The GeForce RTX 40 will be based on NVIDIA’s Ada Lovelace architecture, and according to the latest information will be manufactured by TSMC in a 5nm process. All of this fits with what we’ve been seeing for a few months now, and confirms a major generational leap from Ampere, the architecture that powers the GeForce RTX 30, which, as most of our readers will know, is manufactured by Samsung on an 8nm process.
The codename NVIDIA will use to differentiate the graphics cores that will arrive based on this new architecture will be “AD”, meaning that the GeForce RTX 40 series will almost certainly be grouped around a total of four graphics cores:
- AD102, which will power the most powerful models within the GeForce RTX 40 series (RTX 4090 and RTX 4080).
- AD104, which will be used in the high-end budget models in the GeForce RTX 40 series (GeForce RTX 4060 Ti and GeForce RTX 4070).
- AD106, a chip that will power NVIDIA’s mid-range GeForce RTX 40 series (GeForce RTX 4060).
- AD107, which will be a GPU designed to power mid-range budget graphics solutions, such as the GeForce RTX 4050 and 4050 Ti.
GeForce RTX 40: Monolithic Core and up to 18,432 Shaders
Rumors persist that Ada Lovelace will be NVIDIA’s last monolithic core architecture, and that it will be exclusive to the general consumer market, since in the professional sector the green giant will use, in theory, its Hopper architecture, based on an MCM-type design.
Those of you who read us every day already know the differences between a monolithic core design and an MCM design, but for those of you who have any doubts, I’ll leave you with a simple explanation so you don’t get lost:
- Monolithic core: all the elements of the GPU are on a single silicon chip.
- MCM design: The GPU is subdivided into at least two smaller chips that are joined together, and work together, to form a more powerful graphics core.
To better understand this, let’s take a concrete example. According to various leaksions, NVIDIA’s top-of-the-line AD102 graphics core for the GeForce RTX 40 series will feature 18,432 shaders, up from 10,496 shaders in the version of the GA102 used in the RTX 3090.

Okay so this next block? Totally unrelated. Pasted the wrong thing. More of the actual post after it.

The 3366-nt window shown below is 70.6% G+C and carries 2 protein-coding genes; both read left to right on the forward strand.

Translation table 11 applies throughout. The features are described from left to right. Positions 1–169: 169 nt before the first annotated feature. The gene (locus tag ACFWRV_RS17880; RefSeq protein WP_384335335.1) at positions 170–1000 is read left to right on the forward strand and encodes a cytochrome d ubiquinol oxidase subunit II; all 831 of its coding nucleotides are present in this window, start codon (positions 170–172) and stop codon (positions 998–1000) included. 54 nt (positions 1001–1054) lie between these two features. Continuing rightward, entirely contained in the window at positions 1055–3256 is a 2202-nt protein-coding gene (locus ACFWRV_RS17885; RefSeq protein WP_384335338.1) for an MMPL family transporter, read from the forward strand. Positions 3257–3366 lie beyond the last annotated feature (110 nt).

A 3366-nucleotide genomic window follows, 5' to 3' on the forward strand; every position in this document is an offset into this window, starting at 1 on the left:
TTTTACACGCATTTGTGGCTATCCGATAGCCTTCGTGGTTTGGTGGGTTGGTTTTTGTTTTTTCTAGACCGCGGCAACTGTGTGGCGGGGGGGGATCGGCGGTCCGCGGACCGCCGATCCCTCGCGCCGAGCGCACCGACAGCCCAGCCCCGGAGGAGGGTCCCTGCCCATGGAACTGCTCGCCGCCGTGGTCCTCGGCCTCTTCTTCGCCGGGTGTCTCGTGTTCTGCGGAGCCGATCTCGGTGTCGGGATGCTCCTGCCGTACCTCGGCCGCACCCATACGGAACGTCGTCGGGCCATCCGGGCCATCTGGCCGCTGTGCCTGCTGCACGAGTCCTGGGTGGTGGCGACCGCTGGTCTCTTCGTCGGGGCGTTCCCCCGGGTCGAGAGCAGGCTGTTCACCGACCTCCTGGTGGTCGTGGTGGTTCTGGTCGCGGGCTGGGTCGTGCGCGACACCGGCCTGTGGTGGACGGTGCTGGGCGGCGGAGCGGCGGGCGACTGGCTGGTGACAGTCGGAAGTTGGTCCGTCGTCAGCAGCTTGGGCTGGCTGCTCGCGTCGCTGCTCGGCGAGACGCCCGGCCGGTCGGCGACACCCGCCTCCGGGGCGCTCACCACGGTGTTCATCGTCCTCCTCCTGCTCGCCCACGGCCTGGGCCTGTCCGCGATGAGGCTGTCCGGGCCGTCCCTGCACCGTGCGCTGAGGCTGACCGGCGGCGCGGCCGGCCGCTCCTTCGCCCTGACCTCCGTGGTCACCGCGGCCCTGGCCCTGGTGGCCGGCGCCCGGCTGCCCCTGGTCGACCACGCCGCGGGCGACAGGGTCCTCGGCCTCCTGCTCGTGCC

Well, under a monolithic core design, those 18,432 shaders would be integrated into a single silicon pad, while in an MCM design they would be split into at least two silicon pads with 9,216 shaders each.
We don’t yet have concrete details on the possible performance improvements NVIDIA will introduce, but in terms of architecture I’m pretty sure we’ll see that specialized hardware split again, with RT cores and tensor cores performing specific tasks associated with ray tracing and artificial intelligence.
Hopper, on the other hand, should mark a drastic change, though I can’t tell you anything beyond that rumored jump to the MCM design just yet. The GeForce RTX 40s are expected to be introduced between late 2022 and early 2023, and NVIDIA will most likely repeat its two-year cadence based on standard and “Super” revision models. Still, some rumors suggest that the company is considering releasing a gaming version of its Hopper architecture, though this would only happen if RDNA 3 delivers better performance than Ada Lovelace.
There’s no doubt about it, an epic showdown between NVIDIA and AMD is on the horizon. As a lover of technology, and especially of the computer graphics industry, I can’t wait to see it, and I look forward to telling you all about it.